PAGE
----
ISLAMABAD 

Pakistan’s two most populous provinces account for more than 75% of the country’s COVID-19 cases and over 72% of its virus-related fatalities, according to official data released on Friday.

The South Asian country’s overall case count increased to 243,599, with 2,751 infections recorded over the past 24 hours, while the death toll rose by 75 to reach 5,058, the Health Ministry reported.

With 100,900 confirmed infections, the southern Sindh province leads in the number of cases, followed by northeastern Punjab, the most populous province, with 85,261 cases.

Together they make up over 76% of Pakistan’s nationwide case tally, as well as 72% of the country’s death toll – Punjab with 1,972 recorded fatalities and Sindh with 1,677.

They are followed by the northwestern Khyber Pakhtunkhwa province with 29,406 cases and 1,063 deaths, and southwestern Balochistan – the largest province in terms of area – with 11,099 cases and 125 deaths.

The capital territory of Islamabad is next with 13,829 cases and 146 fatalities, trailed by Pakistani-administered Kashmir with 1,485 cases and 41 deaths, and the northern Gilgit-Baltistan region with 1,619 cases and 34 fatalities.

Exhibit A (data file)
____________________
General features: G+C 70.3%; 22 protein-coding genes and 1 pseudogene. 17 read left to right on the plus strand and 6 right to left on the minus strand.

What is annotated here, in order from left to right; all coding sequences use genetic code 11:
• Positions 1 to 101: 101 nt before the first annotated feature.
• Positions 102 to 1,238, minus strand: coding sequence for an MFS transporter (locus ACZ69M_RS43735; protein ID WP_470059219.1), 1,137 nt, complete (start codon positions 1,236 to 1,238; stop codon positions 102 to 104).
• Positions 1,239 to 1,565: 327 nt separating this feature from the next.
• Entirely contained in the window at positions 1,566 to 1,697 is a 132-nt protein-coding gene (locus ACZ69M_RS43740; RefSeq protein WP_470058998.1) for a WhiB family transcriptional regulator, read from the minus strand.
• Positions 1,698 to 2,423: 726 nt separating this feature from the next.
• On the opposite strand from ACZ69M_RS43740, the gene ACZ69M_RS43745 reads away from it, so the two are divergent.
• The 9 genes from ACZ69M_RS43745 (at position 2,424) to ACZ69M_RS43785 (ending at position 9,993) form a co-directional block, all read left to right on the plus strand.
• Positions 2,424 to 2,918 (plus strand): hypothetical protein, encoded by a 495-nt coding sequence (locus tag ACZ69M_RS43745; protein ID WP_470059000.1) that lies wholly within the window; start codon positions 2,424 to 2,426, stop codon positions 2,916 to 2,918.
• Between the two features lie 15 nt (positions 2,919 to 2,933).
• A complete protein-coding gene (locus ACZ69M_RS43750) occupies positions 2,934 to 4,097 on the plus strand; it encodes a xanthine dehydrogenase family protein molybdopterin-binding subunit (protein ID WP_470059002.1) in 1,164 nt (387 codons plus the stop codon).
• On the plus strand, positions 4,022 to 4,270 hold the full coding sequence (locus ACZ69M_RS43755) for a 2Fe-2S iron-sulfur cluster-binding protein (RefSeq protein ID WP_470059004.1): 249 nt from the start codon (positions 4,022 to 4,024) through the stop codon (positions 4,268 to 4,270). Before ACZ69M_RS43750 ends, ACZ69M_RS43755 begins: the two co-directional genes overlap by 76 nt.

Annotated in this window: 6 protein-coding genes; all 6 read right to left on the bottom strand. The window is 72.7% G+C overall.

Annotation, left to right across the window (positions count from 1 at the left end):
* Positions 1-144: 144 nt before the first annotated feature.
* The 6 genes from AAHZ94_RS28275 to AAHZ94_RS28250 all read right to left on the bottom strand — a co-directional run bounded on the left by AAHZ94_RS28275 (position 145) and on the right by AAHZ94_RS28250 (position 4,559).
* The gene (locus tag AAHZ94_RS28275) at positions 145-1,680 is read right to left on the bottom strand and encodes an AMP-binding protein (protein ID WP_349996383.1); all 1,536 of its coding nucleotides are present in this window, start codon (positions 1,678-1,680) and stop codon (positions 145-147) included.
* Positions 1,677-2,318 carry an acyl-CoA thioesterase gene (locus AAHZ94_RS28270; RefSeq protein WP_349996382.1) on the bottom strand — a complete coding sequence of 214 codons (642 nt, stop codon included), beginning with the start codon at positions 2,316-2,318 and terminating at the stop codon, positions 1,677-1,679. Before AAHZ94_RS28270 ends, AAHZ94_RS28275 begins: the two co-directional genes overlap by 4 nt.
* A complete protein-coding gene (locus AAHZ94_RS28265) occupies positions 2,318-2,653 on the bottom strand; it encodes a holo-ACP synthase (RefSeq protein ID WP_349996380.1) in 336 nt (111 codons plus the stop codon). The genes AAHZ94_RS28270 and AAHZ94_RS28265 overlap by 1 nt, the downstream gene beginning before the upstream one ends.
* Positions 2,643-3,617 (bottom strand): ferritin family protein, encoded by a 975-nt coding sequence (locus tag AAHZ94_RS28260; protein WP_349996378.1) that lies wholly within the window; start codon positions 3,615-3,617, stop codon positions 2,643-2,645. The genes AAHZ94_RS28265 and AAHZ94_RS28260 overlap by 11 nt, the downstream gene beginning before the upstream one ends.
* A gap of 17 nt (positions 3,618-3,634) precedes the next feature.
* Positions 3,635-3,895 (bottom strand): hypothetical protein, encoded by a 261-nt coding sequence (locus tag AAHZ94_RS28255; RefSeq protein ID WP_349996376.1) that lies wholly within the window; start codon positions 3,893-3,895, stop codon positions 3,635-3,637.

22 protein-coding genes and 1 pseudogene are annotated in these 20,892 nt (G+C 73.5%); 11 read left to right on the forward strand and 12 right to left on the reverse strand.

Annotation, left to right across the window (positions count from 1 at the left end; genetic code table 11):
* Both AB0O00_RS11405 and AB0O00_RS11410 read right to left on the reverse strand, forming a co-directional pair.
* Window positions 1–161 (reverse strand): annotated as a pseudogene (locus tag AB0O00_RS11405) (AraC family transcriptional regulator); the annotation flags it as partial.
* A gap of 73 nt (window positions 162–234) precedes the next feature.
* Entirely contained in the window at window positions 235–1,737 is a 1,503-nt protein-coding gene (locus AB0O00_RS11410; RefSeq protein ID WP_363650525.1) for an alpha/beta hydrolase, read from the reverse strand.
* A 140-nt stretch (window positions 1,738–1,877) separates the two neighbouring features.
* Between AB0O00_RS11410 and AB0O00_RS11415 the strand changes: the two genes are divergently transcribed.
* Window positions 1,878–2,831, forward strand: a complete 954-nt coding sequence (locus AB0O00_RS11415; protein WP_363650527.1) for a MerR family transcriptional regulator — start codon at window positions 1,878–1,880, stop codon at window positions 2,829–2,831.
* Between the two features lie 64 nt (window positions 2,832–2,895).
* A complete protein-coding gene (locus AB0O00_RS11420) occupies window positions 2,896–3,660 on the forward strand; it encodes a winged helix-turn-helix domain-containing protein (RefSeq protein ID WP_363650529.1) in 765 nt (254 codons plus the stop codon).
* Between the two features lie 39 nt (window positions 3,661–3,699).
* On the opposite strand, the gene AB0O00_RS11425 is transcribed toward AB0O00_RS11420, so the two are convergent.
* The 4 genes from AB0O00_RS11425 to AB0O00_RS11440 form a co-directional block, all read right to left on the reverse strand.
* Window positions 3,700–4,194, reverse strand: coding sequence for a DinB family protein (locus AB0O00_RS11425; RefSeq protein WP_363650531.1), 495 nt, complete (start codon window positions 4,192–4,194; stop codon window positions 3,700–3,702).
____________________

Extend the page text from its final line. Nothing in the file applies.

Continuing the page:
In terms of recoveries, Sindh – 57,627 – and Punjab – 52,641 – account for over 73% of the 149,092 patients who have recovered in Pakistan so far.

According to the Health Ministry’s data, the overall recovery ratio in Pakistan is now over 61%, while 2,375 patients remain in critical condition.

More than 1.51 million tests have been conducted so far in the country of over 220 million.

Health experts believe the improving numbers are due to locality-based lockdowns – termed “smart lockdowns” by the government – enforced in high-risk areas in 20 major cities since last month.

“We are seeing a visible decrease in new COVID-19 cases in Pakistan, but for any final conclusions, this declining trend needs to continue for at least another 15 days,” Dr Mukhtiar Zaman, a renowned pulmonologist, told Anadolu Agency.

However, local media reports suggest the decline in virus cases could be because of reduced testing, with daily test numbers having fallen to around 24,000 from over 32,000 in June.

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